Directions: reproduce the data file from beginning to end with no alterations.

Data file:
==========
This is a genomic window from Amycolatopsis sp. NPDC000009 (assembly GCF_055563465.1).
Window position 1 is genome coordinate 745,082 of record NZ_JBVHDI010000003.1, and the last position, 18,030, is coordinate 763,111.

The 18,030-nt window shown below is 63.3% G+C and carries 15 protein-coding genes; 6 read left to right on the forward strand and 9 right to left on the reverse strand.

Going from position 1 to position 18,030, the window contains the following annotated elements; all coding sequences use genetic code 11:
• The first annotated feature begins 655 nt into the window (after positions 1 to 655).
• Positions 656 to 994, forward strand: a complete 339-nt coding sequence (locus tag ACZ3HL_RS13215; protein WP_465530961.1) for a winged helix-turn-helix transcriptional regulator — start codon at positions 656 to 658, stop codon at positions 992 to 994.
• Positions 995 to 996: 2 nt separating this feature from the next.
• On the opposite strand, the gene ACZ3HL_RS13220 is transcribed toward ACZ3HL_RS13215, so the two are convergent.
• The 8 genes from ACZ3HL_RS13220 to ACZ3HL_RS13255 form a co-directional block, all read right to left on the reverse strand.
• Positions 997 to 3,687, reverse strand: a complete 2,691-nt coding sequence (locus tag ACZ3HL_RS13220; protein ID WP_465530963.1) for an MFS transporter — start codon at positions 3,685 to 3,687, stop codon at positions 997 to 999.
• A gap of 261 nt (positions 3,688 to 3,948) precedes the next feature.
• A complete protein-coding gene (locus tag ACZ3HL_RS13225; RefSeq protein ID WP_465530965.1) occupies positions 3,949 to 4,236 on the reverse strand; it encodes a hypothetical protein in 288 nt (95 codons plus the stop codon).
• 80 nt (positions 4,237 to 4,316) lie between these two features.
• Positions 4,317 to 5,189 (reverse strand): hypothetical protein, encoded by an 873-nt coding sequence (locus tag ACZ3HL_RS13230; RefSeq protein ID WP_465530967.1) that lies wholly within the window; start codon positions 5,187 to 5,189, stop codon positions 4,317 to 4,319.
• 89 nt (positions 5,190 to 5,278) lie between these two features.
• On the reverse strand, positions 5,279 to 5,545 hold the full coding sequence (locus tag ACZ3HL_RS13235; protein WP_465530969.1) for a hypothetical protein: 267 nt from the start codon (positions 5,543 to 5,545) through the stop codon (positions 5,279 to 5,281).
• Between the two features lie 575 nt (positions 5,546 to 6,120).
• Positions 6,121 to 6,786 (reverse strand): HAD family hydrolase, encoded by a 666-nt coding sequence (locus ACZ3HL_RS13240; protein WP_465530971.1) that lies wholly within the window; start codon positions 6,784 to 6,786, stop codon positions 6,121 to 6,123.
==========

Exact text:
This is a genomic window from Amycolatopsis sp. NPDC000009 (assembly GCF_055563465.1).
Window position 1 is genome coordinate 745,082 of record NZ_JBVHDI010000003.1, and the last position, 18,030, is coordinate 763,111.

The 18,030-nt window shown below is 63.3% G+C and carries 15 protein-coding genes; 6 read left to right on the forward strand and 9 right to left on the reverse strand.

Going from position 1 to position 18,030, the window contains the following annotated elements; all coding sequences use genetic code 11:
• The first annotated feature begins 655 nt into the window (after positions 1 to 655).
• Positions 656 to 994, forward strand: a complete 339-nt coding sequence (locus tag ACZ3HL_RS13215; protein WP_465530961.1) for a winged helix-turn-helix transcriptional regulator — start codon at positions 656 to 658, stop codon at positions 992 to 994.
• Positions 995 to 996: 2 nt separating this feature from the next.
• On the opposite strand, the gene ACZ3HL_RS13220 is transcribed toward ACZ3HL_RS13215, so the two are convergent.
• The 8 genes from ACZ3HL_RS13220 to ACZ3HL_RS13255 form a co-directional block, all read right to left on the reverse strand.
• Positions 997 to 3,687, reverse strand: a complete 2,691-nt coding sequence (locus tag ACZ3HL_RS13220; protein ID WP_465530963.1) for an MFS transporter — start codon at positions 3,685 to 3,687, stop codon at positions 997 to 999.
• A gap of 261 nt (positions 3,688 to 3,948) precedes the next feature.
• A complete protein-coding gene (locus tag ACZ3HL_RS13225; RefSeq protein ID WP_465530965.1) occupies positions 3,949 to 4,236 on the reverse strand; it encodes a hypothetical protein in 288 nt (95 codons plus the stop codon).
• 80 nt (positions 4,237 to 4,316) lie between these two features.
• Positions 4,317 to 5,189 (reverse strand): hypothetical protein, encoded by an 873-nt coding sequence (locus tag ACZ3HL_RS13230; RefSeq protein ID WP_465530967.1) that lies wholly within the window; start codon positions 5,187 to 5,189, stop codon positions 4,317 to 4,319.
• 89 nt (positions 5,190 to 5,278) lie between these two features.
• On the reverse strand, positions 5,279 to 5,545 hold the full coding sequence (locus tag ACZ3HL_RS13235; protein WP_465530969.1) for a hypothetical protein: 267 nt from the start codon (positions 5,543 to 5,545) through the stop codon (positions 5,279 to 5,281).
• Between the two features lie 575 nt (positions 5,546 to 6,120).
• Positions 6,121 to 6,786 (reverse strand): HAD family hydrolase, encoded by a 666-nt coding sequence (locus ACZ3HL_RS13240; protein WP_465530971.1) that lies wholly within the window; start codon positions 6,784 to 6,786, stop codon positions 6,121 to 6,123.